Is gluten-free the same as wheat-free?

No, these two terms have a somewhat different meaning when used on food labels.

The "gluten-free" label

The term "gluten-free" has been approved for use on food labels since 2013, and it is the U.S. Food and Drug Administration (FDA) that sets standards for its use. When you see "gluten-free" on a food label in the U.S., that food must conform to FDA standards for labeling. The basic components of FDA labeling standards for "gluten-free" are as follows:

In practical terms, 20ppm of gluten proteins in a food would mean 2 milligrams of gluten proteins in 100 grams of the food (about 3.5 ounces). For most people with healthy immune, inflammatory, and digestive systems who nevertheless experience gluten-related problems, this trace-level amount of gluten appears to be well-tolerated. However, for individuals with compromise to these body systems, for example, persons diagnosed with celiac disease, there is no guarantee that unwanted reactions will be prevented following intake at this trace level. It is also worth noting here that consumption of multiple gluten-free products throughout the day could result in exposure to substantially higher milligram amounts of gluten proteins in foods that fully meet the FDA guidelines for "gluten-free."

The "wheat-free" label

As an FDA-approved labeling term, "wheat-free" means that wheat (as a species of plant) as well as spelt, kamut, and triticale were not used in production of a food. "Wheat-free" also means that derivatives of these plants were excluded from a food's production. The FDA identifies exact species of wheat that cannot be used in food product if a company wants to label those foods as "wheat-free." The plant species listed by the FDA are: common wheat (Triticum aestivum L.), durum wheat (Triticum durum Desf.), club wheat (Triticum compactum Host.), spelt (Triticum spelta L.), semolina (Triticum durum Desf.), Einkorn wheat (Triticum monococcum L. subsp. Monococcum), emmer wheat (also known as farro) (Triticum turgidum L. subsp. dicoccon (Schrank) Thell.), kamut (Triticum polonicum L.), and triticale (x Triticosecale ssp. Wittm.). In this case of wheat-free labeling, what kamut and spelt and triticale all have in common with wheat is the Triticum genus of plant to which they belong, rather than the presence or absence of gluten proteins in their chemical make-up.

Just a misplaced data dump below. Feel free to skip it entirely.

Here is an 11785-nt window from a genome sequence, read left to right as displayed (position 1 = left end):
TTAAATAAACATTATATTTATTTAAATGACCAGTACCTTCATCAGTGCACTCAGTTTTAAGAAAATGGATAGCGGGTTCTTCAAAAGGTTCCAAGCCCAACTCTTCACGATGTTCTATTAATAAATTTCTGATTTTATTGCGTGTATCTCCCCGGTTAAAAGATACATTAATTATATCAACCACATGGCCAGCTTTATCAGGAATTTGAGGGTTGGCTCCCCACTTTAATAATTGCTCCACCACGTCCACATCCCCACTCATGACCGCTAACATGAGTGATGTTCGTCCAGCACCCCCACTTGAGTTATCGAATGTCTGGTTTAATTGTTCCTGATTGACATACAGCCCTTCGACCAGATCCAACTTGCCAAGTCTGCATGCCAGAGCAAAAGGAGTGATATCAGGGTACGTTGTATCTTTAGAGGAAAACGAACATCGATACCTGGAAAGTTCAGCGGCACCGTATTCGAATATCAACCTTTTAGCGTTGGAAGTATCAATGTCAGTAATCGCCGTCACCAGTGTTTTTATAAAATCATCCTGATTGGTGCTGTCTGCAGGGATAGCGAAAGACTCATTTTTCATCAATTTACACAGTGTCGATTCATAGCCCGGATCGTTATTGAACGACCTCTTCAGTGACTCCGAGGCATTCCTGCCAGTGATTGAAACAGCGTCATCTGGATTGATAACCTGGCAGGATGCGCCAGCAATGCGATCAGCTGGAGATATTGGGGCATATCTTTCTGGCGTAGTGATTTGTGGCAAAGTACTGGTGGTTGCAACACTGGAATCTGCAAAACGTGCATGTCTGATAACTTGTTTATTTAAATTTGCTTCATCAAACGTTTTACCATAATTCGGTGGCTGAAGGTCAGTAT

Putting it all together

The label "gluten-free" restricts the amount of gluten proteins in a gluten-free food to 20ppm or 2 milligrams per 100 grams of food. For persons needing to avoid all gluten proteins in their meal plan, this labeling term is not sufficient to guarantee that outcome. For most people with healthy immune, inflammatory, and digestive systems who nevertheless experience gluten-related problems, however, this trace-level amount of gluten seems to be well-tolerated, provided that a person does not consume too many different gluten-free products throughout the day, or overconsume any particular gluten-free product. The "wheat free" label does not guarantee an absence of gluten proteins in a food, since "wheat-free" only restricts the presence of grains belonging to the Triticum genus of plants (wheat, spelt, kamut, and triticale). Rye and barley, for example, are not included in the "wheat-free" definition since they do not belong to the Triticum genus. (Rye belongs to the Secale genus and barley belongs to the Hordeum genus.)

If your reason for eating "wheat-free" is to avoid gluten proteins, you are better off choosing "gluten-free" foods than "wheat-free" foods (even though the "gluten-free" label is not foolproof since it allows for trace amounts of gluten proteins). "Wheat-free" is a good labeling choice if you are trying to avoid wheat as a plant component in your food.

Related Q&As About Wheat, Grains, and Gluten


To see the research articles we reviewed in the writing of these articles, see here.

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